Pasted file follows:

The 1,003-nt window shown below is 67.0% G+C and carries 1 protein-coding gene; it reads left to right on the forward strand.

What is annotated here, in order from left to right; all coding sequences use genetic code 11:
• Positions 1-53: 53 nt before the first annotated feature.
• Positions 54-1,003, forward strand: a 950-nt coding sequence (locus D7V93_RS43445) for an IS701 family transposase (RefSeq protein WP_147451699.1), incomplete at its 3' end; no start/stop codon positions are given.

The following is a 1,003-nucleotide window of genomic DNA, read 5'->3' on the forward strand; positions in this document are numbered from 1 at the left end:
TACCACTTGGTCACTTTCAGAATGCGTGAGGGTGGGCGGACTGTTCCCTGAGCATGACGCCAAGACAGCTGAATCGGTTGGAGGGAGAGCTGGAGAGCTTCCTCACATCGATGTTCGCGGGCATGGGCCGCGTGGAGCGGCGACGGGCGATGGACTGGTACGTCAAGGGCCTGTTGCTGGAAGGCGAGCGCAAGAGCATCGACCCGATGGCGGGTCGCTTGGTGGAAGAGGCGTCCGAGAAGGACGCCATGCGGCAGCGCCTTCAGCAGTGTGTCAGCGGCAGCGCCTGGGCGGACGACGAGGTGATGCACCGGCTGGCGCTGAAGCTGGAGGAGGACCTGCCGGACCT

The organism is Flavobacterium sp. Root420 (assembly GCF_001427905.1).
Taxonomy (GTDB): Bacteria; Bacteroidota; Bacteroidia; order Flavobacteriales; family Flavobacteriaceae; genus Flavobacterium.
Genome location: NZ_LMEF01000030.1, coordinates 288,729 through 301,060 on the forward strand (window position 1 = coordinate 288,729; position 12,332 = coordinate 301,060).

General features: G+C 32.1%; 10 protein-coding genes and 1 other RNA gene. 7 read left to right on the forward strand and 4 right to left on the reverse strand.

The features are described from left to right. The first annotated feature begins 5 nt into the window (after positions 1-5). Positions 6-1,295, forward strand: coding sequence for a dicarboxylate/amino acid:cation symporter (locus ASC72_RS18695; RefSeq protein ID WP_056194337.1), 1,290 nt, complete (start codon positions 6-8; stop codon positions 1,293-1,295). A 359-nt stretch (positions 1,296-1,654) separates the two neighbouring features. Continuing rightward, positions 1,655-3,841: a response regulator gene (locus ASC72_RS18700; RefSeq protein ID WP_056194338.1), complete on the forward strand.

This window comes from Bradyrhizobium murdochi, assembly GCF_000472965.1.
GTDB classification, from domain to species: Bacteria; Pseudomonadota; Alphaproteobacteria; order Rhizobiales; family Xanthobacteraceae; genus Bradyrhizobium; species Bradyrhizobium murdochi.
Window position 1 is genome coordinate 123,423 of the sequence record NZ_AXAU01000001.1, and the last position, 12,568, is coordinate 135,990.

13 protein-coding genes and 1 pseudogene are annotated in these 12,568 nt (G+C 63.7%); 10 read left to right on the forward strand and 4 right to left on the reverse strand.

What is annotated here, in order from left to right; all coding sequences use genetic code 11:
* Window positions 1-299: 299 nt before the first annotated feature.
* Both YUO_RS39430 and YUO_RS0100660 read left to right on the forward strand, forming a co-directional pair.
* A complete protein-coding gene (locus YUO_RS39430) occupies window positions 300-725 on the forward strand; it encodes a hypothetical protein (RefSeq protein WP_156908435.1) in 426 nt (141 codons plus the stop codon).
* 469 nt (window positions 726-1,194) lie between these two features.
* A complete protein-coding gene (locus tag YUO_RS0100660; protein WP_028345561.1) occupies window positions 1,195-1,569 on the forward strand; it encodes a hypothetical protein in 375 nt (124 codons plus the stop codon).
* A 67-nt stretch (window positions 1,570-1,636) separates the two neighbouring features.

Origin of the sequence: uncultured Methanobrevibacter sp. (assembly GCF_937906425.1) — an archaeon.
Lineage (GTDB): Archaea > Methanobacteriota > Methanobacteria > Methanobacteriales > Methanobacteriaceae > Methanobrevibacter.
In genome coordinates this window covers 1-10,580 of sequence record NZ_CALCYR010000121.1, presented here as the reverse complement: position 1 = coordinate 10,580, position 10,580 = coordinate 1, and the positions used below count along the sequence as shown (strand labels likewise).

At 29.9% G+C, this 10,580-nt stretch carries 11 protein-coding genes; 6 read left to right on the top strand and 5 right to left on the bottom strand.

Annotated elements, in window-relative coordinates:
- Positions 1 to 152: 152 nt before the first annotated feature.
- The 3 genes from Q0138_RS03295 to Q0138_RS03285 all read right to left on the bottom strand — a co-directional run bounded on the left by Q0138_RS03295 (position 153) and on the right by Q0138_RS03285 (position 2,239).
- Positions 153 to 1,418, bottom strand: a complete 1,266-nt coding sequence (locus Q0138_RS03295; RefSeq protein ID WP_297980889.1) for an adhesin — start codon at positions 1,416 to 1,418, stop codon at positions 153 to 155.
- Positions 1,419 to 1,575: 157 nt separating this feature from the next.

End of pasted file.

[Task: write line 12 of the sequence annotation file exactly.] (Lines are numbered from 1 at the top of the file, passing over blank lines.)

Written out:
This window comes from Bradyrhizobium murdochi, assembly GCF_000472965.1.